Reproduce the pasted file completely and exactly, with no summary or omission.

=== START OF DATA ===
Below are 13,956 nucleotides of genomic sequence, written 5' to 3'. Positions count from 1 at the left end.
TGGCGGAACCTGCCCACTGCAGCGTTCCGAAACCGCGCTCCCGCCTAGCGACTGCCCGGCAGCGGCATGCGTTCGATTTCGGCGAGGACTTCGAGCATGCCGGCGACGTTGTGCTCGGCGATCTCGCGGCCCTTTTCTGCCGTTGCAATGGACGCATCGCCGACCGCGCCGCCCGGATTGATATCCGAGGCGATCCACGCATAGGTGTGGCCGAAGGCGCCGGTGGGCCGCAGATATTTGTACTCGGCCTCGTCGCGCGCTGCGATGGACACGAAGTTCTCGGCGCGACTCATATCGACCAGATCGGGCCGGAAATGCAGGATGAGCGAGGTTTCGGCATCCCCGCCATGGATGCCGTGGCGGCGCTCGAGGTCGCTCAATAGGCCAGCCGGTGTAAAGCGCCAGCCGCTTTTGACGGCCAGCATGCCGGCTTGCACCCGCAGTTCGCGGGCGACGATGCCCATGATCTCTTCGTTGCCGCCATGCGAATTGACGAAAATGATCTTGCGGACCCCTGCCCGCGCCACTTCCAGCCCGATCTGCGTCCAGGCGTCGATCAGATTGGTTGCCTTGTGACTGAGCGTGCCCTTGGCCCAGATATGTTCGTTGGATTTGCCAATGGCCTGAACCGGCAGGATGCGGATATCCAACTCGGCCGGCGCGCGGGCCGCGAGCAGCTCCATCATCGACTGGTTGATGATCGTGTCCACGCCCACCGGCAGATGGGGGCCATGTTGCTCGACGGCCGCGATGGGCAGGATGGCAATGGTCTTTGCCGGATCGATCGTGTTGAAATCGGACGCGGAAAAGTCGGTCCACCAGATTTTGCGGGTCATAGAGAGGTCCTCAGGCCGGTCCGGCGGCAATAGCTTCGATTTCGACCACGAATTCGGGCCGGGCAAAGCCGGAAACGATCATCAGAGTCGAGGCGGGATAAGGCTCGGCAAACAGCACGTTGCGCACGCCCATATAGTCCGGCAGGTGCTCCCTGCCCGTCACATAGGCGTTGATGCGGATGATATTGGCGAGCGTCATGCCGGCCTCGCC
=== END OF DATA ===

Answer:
Below are 13,956 nucleotides of genomic sequence, written 5' to 3'. Positions count from 1 at the left end.
TGGCGGAACCTGCCCACTGCAGCGTTCCGAAACCGCGCTCCCGCCTAGCGACTGCCCGGCAGCGGCATGCGTTCGATTTCGGCGAGGACTTCGAGCATGCCGGCGACGTTGTGCTCGGCGATCTCGCGGCCCTTTTCTGCCGTTGCAATGGACGCATCGCCGACCGCGCCGCCCGGATTGATATCCGAGGCGATCCACGCATAGGTGTGGCCGAAGGCGCCGGTGGGCCGCAGATATTTGTACTCGGCCTCGTCGCGCGCTGCGATGGACACGAAGTTCTCGGCGCGACTCATATCGACCAGATCGGGCCGGAAATGCAGGATGAGCGAGGTTTCGGCATCCCCGCCATGGATGCCGTGGCGGCGCTCGAGGTCGCTCAATAGGCCAGCCGGTGTAAAGCGCCAGCCGCTTTTGACGGCCAGCATGCCGGCTTGCACCCGCAGTTCGCGGGCGACGATGCCCATGATCTCTTCGTTGCCGCCATGCGAATTGACGAAAATGATCTTGCGGACCCCTGCCCGCGCCACTTCCAGCCCGATCTGCGTCCAGGCGTCGATCAGATTGGTTGCCTTGTGACTGAGCGTGCCCTTGGCCCAGATATGTTCGTTGGATTTGCCAATGGCCTGAACCGGCAGGATGCGGATATCCAACTCGGCCGGCGCGCGGGCCGCGAGCAGCTCCATCATCGACTGGTTGATGATCGTGTCCACGCCCACCGGCAGATGGGGGCCATGTTGCTCGACGGCCGCGATGGGCAGGATGGCAATGGTCTTTGCCGGATCGATCGTGTTGAAATCGGACGCGGAAAAGTCGGTCCACCAGATTTTGCGGGTCATAGAGAGGTCCTCAGGCCGGTCCGGCGGCAATAGCTTCGATTTCGACCACGAATTCGGGCCGGGCAAAGCCGGAAACGATCATCAGAGTCGAGGCGGGATAAGGCTCGGCAAACAGCACGTTGCGCACGCCCATATAGTCCGGCAGGTGCTCCCTGCCCGTCACATAGGCGTTGATGCGGATGATATTGGCGAGCGTCATGCCGGCCTCGCC